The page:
Reporter with Silicon Hills News

imgres-1As summer kicks off so does festival season including the Keep Austin Weird Festival, Austin Chamber Music Festival and Bat Fest.

But hundreds of festivals also take place all over the world and often it’s difficult to find out what’s going on where and when.

The solution is Everfest, an Austin-based startup that seeks to be the marketplace for discovering festivals worldwide. But it’s not just listing music festivals. The categories include arts, book, civic, culture, faith, film, food, historical, performance and seasonal. And it even has a category for “unique” for gatherings such as the Austin International Drag Festival and Zilker Kite Fest.

“We want to be inclusive. We want to promote all the great festivals. We’re agnostic to scope and geography,” said Jay Manickam, co-founder. In fact, Everfest has seen festivals of all sizes claiming their pages and actively managing them, he said. It has festivals listed on every continent.

Everfest recently closed on $1.5 million in an angel round funding from investors including Bob Kagle of Benchmark, ATX Seed Ventures, uShip Founders and investors from Austin’s tech community.

And the Austin Chamber of Commerce last week named Everfest to its 2015 A-List of the Hottest Startups in the emerging or early stage category.

Manickam, co-founder of uShip and Paul Cross, founder of Ticketbud, founded the company in October of 2014 and officially launched in April. Everfest, with 12 employees, occupies a little cottage off Lake Austin Blvd.

The inspiration for Everfest came from a trip abroad.

“We were looking for a challenge in the consumer space around a passion,” Manickam said. “I’m an avid traveller. I’ve been to quite a few festivals.”

They came up with the idea for Everfest while touring Europe. Manickam and Cross travelled through small towns and big cities in Europe and noticed a plethora of festivals all around them, Manickam said.

As they did research, they discovered attendance at festivals is on the rise worldwide, Manickam said. And it’s not just music festivals that are popular. It’s also book and film festivals, food and wine festivals and more, he said.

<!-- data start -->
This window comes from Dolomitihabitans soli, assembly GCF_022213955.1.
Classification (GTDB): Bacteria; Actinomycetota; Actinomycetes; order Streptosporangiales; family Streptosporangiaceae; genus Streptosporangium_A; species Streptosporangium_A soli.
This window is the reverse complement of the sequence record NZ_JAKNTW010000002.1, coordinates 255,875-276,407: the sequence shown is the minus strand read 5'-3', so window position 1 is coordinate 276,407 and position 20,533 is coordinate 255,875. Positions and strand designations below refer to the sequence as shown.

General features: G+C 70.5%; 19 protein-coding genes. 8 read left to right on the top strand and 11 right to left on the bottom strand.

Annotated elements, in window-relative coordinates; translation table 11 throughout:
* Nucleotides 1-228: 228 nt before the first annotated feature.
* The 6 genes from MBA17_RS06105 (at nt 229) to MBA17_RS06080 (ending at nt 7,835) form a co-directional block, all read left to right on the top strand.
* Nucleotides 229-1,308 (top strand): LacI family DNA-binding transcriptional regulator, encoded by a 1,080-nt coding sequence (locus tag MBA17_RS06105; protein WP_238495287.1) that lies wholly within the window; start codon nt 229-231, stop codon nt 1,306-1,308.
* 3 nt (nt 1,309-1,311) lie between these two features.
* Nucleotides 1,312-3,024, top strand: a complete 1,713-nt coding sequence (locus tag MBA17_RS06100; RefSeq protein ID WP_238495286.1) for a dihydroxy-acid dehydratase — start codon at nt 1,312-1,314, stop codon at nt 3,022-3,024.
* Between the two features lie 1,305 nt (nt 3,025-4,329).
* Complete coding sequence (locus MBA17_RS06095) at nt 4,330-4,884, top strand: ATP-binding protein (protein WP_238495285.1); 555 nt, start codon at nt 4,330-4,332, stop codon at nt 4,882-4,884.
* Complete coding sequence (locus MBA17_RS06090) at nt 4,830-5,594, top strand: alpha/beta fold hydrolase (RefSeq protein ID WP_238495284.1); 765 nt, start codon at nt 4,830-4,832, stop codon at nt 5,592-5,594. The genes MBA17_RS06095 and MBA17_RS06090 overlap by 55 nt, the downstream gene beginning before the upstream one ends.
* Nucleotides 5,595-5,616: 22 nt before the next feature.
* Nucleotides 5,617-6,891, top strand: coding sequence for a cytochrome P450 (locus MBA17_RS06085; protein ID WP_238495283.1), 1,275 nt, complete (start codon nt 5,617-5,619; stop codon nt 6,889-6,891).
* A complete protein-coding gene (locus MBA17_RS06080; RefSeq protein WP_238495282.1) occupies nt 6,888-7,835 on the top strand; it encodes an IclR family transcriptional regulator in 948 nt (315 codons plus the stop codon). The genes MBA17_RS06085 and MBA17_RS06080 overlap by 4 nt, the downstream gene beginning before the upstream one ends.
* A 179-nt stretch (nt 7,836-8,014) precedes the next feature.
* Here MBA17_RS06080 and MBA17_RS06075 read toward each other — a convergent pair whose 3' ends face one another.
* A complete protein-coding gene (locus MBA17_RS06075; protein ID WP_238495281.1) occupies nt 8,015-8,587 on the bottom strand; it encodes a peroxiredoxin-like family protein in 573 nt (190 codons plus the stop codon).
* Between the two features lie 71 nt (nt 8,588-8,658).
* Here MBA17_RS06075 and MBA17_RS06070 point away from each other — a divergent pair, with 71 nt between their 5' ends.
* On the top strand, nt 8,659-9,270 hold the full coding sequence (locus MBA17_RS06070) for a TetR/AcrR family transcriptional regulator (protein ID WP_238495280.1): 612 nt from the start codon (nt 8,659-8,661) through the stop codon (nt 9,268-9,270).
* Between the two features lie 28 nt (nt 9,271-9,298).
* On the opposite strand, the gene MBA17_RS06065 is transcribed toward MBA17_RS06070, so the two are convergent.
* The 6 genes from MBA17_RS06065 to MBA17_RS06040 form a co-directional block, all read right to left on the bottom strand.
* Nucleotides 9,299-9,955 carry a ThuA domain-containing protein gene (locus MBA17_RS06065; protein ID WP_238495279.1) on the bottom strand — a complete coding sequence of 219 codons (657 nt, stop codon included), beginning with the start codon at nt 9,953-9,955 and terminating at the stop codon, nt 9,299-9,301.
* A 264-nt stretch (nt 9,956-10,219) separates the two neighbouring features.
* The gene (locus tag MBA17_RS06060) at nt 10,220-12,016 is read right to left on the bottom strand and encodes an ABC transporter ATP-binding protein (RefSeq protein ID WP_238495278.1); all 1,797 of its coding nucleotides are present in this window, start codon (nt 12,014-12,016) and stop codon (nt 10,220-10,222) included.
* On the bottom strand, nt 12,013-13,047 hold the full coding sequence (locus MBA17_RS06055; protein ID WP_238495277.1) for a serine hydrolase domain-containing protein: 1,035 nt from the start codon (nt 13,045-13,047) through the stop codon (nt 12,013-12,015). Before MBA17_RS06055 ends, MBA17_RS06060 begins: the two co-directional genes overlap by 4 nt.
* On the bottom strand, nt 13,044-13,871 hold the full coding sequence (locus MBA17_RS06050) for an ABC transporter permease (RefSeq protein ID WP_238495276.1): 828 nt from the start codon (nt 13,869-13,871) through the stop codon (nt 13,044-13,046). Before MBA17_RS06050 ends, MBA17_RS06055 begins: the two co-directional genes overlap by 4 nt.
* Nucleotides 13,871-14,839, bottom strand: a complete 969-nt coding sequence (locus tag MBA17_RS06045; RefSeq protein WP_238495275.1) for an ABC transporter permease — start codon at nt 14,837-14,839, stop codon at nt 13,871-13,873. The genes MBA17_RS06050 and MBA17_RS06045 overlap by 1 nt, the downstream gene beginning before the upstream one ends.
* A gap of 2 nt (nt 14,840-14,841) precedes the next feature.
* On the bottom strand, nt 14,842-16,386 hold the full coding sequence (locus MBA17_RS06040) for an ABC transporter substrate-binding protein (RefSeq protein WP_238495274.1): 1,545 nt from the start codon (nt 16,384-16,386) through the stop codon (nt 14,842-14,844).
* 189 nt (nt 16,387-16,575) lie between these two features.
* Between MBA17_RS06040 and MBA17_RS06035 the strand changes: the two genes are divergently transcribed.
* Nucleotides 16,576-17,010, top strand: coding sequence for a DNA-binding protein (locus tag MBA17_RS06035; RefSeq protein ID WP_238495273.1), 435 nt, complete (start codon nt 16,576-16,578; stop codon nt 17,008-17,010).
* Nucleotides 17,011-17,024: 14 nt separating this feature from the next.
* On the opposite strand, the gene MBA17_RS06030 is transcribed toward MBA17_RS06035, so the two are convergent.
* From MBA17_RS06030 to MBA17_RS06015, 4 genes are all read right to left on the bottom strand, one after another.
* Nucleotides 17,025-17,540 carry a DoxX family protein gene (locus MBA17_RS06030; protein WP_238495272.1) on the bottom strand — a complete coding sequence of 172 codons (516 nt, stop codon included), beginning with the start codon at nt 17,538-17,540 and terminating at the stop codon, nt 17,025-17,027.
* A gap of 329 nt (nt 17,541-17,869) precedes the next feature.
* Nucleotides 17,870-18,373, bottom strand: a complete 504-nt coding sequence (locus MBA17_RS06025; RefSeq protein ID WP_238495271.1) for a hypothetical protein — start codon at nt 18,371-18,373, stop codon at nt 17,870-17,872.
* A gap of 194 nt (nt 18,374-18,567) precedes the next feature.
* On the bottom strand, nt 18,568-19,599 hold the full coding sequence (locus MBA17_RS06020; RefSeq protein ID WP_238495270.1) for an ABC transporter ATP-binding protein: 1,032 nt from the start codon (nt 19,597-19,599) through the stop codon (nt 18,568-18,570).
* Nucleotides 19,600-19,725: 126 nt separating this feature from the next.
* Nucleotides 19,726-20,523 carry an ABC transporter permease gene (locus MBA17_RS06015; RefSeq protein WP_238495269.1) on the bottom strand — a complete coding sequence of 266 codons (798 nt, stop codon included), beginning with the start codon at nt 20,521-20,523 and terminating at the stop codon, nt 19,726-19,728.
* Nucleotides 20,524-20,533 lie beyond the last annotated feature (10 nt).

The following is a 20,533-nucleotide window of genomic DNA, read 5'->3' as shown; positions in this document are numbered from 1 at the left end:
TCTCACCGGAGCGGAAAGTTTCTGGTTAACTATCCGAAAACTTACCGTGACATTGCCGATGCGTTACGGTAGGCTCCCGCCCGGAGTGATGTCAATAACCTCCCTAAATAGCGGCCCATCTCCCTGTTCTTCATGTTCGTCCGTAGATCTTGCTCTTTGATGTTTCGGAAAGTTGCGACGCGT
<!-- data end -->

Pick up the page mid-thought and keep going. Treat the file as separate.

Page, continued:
The creative class sees festivals as a destination involving adventure, travel and entertainment, Manickam said. And now many young people value experiences over material goods so festivals meet their needs, Manickam said.

“All of us are dying innately to connect around passions we have,” Manickam said. “That’s really part of why you see so many festivals now than you did 15 years ago. People want to engage with each other. And the more we can make connections happen that wouldn’t otherwise happen the more opportunity we have to succeed.”

Everfest also created a mobile app that makes it unnecessary for festivals to create their own app. It also comes with a “find my friends” feature that lets festival attendees see who else is attending the event.

On the Everfest site, a consumer can create a calendar of fun through recommendations based on their taste profile. They can also share their calendar and see where their friends are going. The company plans to create a “User Generated Content” platform for people to post stories, pictures and videos of festivals they’ve attended.

Festivals are hot right now. It’s a worldwide movement. One out of three Americans attended a festival last year, Manickam said. And festivals are even more popular in Europe and South America.

“You’d be amazed at how many festivals there are in just in Austin that you’ve never heard of,” Manickam said.

Everfest makes money through partnerships in travel, accommodations and ticketing. It’s also working on some exclusive experiences too.

To qualify as a festival, an event has to be celebratory and that excludes work conferences. It also has to be inclusive and it cannot be a private club, Manickam said.

“There is a high demand for everything around festivals right now,” Manickam said. “People want to connect physically in an offline community.”